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I have a polygon P, that may or may not be convex. Is there an algorithm that will enable me to find the collection of points A that are at a distance less than d from P? Is A in turn always a polygon?

Does the solution change materially if we try to solve the problem on the surface of a sphere instead of on a Euclidean plane?

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3 Answers 3

up vote 5 down vote accepted

What you seek is known as the offset curve of a polygon. Here is the Wikipedia article. This is closely related to the Minkowski sum construction, in this case the Minkowski sum of a polygon and a disk. As others already indicated, the offset of a polygon is not in general a polygon. There is a substantial literature on the topic, which can be reached with these key phrases. There are algorithms; none are easy. Here is one: "An offset algorithm for polyline curves," Computers in Industry, Volume 58,Issue 3 (April 2007).

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Thanks for putting me in touch with the literature. Honestly, I do not think I would have ever guessed those keywords. I'm not surprised that none of the algorithms are easy, computational geometry is always a pain ;) I'm considering some numeric shortcuts at the moment too. –  drxzcl Oct 22 '10 at 14:20
    
Surely the offset of a polygon is never a polygon? –  TonyK Feb 7 '11 at 21:48
    
TonyK: You are right; my description was sloppy. –  Joseph O'Rourke Feb 8 '11 at 19:52

It will not be a polygon. If you think about the original polygon being a square of side s, the set A is a square of side s+2d, but with the corners rounded. The corners become quarter circles with radius d and centered on the original corners of the square.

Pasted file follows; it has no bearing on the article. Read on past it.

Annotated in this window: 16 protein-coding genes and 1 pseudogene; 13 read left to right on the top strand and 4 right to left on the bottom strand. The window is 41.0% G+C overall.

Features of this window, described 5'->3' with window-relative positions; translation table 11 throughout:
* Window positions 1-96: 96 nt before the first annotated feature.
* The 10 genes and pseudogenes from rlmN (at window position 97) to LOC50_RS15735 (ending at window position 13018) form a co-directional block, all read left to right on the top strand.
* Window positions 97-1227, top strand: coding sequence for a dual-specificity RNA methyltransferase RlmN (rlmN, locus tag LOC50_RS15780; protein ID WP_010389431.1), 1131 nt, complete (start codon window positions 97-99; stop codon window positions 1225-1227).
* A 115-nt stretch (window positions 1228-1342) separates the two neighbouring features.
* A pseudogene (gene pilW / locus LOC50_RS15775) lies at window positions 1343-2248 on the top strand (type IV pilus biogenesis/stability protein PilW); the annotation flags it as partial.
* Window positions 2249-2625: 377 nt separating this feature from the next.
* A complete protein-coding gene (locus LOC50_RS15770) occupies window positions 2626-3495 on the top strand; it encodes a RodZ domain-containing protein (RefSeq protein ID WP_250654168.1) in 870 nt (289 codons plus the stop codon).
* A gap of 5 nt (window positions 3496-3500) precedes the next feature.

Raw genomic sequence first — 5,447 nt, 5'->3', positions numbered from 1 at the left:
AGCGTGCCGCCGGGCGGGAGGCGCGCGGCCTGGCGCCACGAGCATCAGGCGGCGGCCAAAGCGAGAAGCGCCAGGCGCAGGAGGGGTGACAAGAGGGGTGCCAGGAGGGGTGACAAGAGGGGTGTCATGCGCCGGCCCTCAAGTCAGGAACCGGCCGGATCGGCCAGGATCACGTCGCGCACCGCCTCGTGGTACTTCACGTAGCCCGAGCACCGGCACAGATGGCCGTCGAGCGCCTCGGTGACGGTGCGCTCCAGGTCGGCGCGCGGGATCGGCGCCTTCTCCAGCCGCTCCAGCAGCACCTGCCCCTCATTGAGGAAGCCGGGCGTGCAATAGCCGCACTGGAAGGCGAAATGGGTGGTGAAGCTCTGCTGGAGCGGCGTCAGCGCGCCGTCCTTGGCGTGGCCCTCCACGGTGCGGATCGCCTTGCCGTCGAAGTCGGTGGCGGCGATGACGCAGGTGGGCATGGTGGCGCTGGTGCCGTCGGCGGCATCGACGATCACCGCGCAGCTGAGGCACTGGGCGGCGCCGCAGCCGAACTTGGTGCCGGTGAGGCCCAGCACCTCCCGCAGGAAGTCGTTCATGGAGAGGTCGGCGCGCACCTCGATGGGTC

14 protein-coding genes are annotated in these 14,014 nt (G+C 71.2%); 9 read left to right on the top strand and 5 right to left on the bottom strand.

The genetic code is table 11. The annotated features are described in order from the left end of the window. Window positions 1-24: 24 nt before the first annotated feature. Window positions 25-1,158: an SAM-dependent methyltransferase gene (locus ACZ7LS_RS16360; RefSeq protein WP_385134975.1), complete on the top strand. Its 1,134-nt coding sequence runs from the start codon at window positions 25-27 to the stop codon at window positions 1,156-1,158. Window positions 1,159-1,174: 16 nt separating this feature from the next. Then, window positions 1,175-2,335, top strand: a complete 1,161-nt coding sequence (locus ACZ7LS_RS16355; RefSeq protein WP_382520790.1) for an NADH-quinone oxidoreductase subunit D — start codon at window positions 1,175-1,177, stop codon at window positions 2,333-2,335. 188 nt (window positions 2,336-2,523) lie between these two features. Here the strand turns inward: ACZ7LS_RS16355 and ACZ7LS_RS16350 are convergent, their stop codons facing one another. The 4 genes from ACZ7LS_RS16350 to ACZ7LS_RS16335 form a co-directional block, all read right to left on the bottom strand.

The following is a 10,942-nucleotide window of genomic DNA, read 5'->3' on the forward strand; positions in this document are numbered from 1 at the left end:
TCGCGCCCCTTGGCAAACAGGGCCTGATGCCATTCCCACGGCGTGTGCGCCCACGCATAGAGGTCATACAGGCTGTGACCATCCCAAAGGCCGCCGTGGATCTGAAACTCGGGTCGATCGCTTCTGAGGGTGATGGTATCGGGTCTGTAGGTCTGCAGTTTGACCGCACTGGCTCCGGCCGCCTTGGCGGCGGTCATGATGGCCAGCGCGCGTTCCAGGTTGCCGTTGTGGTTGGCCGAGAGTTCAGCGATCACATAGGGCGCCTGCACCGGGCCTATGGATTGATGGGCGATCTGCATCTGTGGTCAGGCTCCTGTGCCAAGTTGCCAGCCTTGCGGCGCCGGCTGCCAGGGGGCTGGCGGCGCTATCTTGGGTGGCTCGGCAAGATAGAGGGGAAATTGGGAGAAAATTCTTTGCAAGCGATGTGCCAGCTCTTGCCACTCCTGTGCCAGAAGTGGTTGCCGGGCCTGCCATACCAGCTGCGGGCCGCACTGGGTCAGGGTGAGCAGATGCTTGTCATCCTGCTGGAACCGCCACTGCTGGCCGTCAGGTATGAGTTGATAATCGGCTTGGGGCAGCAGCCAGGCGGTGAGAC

For a general polygon the situation is much the same. Draw a parallel to the sides offset by d. Then round the outer corners with a circular arc of radius d centered on the original corners and tangent to the new parallels. The meeting points will be the intersection of the new line parallel to one side and the extension of the other side of the corner. The inner corners will stay corners but get less deep and eventually disappear if d is large enough..

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I heard Ravi Vakil give a series of plenary talks at an MAA conference on this question. The talks were entitled "The Mathematics of Doodling." He generalized the question, though, by asking what happens in the limit when you start with some set in the plane and then iterate the process of finding the set of points at a distance $r$ from the current set. Some interesting mathematics came out as he showed that the resulting sequence of points gets more and more circular.

There's a good picture of him doing this here on the MAA website.

He also has a series of related problems that he developed for the Stanford Math Circle available here.

Also according to his website, he has an article, "The Mathematics of Doodling," that will be appearing in the February 2011 issue of the American Mathematical Monthly. (Update: The article has just appeared in print. The rest of the reference is Vol. 118(2), pp. 116-129.)

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